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PhD student brings touch sensation to virtual reality

Virtual reality Monday 9 May 2016

New technology that recreates the sensation of touch in virtual reality has been developed by PhD student Andualem Maereg.

While the visual and sound effects used in virtual reality software are fairly sophisticated, touch still has a significant way to go.

Working with Lecturer in Electronic Engineering Dr Emanuele Secco, Andualem is researching wearable haptic technology that integrates touch and feeling.

Through a system of motors and electrodes attached to the wrist and fingertips, a user receives the sensation of touch when moving items in 3D virtual reality.

Vibrations and pulses fire nerves in the fingers that trick the brain into thinking the user is touching what they see.

Andualem, who completed his undergraduate in Ethiopia and Masters in Italy, said: “The technology allows you to be immersed in a virtual world and interact with the virtual object.

“We’re pleased with the progress made and the next step is to develop a way for users to differentiate the amount of force being used.”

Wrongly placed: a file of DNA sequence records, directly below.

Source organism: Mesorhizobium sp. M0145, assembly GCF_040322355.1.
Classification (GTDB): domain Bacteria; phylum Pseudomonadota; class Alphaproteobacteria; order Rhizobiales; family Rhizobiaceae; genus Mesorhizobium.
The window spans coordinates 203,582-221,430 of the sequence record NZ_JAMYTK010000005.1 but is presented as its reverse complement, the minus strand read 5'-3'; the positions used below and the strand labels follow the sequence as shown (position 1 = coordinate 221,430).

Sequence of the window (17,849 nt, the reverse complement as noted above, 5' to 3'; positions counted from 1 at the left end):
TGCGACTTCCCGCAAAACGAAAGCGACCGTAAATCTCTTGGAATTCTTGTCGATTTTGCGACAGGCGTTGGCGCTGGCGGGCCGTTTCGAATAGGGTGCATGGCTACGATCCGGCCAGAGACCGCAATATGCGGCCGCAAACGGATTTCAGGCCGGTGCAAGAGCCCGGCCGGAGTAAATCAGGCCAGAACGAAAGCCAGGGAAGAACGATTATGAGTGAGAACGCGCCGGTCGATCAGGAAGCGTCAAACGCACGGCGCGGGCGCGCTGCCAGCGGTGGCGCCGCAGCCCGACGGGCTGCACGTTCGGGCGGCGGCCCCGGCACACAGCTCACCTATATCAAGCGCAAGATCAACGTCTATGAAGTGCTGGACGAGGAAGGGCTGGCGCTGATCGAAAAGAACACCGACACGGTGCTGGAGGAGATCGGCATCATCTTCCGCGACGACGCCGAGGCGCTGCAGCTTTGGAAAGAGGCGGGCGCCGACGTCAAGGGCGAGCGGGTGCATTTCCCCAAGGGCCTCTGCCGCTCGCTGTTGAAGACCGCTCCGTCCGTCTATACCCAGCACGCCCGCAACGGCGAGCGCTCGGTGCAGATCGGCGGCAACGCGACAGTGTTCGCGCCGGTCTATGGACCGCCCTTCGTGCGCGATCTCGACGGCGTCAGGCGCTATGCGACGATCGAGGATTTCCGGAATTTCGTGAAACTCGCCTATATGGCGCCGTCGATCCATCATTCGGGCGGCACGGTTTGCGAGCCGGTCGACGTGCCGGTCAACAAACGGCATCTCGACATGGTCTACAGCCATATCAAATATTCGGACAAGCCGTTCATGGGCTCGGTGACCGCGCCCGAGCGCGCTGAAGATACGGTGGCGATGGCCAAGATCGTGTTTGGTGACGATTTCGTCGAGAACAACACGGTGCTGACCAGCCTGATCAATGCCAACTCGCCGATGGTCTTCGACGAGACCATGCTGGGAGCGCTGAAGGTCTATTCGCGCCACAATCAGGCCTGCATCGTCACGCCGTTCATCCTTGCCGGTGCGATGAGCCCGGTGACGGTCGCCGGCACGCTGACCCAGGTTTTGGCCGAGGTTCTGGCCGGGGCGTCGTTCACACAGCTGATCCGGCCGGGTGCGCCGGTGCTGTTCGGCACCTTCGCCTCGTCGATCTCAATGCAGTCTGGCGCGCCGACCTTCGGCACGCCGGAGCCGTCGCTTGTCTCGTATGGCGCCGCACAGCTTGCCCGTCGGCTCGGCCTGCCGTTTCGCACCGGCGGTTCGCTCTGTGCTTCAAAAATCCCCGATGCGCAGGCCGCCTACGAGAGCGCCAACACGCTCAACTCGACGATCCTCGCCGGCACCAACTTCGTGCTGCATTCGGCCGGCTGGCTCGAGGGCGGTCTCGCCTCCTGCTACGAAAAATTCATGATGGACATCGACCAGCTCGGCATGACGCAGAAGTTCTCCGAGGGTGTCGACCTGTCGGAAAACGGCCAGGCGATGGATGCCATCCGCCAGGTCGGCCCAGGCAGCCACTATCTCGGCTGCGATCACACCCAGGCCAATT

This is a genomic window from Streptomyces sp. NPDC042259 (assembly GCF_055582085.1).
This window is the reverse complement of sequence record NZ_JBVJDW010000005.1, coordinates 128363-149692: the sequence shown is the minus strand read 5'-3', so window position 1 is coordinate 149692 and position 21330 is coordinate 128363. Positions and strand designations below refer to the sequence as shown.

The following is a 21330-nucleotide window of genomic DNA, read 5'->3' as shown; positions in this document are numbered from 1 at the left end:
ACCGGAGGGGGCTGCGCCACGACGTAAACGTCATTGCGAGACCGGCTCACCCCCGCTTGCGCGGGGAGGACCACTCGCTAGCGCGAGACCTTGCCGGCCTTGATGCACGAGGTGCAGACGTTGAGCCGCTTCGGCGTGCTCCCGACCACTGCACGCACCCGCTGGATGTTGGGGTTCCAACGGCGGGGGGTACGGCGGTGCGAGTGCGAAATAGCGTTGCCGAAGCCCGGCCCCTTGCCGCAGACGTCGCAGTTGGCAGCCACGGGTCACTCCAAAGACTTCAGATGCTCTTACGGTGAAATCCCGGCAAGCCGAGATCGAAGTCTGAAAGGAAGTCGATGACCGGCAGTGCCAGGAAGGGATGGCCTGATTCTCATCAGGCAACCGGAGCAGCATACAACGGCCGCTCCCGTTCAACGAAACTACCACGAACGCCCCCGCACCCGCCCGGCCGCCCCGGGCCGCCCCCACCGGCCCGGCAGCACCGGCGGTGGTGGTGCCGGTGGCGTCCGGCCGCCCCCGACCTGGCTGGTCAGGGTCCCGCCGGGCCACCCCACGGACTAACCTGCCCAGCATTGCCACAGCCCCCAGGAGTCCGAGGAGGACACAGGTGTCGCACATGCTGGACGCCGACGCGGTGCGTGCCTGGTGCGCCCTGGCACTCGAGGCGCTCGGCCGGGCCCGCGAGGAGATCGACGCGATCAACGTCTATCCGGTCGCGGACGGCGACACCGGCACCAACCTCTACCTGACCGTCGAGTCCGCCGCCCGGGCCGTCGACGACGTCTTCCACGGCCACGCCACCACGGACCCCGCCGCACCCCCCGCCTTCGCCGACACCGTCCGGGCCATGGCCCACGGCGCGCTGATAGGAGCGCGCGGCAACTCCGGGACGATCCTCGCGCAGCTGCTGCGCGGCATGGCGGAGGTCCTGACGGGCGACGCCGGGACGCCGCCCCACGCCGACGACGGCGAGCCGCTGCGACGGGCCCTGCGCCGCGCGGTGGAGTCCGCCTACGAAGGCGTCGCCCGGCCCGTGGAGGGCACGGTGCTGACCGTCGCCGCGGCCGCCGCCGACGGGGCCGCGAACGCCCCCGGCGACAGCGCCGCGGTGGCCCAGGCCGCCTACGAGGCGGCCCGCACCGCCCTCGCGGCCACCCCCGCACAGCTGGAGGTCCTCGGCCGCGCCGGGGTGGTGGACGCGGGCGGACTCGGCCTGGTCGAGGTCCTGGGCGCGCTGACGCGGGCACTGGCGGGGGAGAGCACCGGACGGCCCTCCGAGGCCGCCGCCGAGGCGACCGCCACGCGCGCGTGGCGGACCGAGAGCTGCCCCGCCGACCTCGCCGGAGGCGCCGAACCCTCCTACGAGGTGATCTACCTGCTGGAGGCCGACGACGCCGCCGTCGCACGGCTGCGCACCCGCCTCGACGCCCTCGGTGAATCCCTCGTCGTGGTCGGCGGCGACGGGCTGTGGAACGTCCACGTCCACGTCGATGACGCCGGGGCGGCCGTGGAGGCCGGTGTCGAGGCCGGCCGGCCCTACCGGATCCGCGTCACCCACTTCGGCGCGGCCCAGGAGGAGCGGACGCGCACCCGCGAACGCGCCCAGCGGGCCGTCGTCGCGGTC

The technology will help to bring an extra dimension to gaming and could even transform the medical landscape.

“Long-term we would like to work with amputees to replicate touch on a prosthetic hand,” said Andualem. “As well as explore robotic surgery, working with surgeons to create a touch sensation.”

Andualem joined Hope through the Vice-Chancellor's PhD Scholarships scheme. The programme recognises outstanding applicants of a high calibre, who are invited to undertake a broad range of thematic and inter-disciplinary projects. 

See the technology in action

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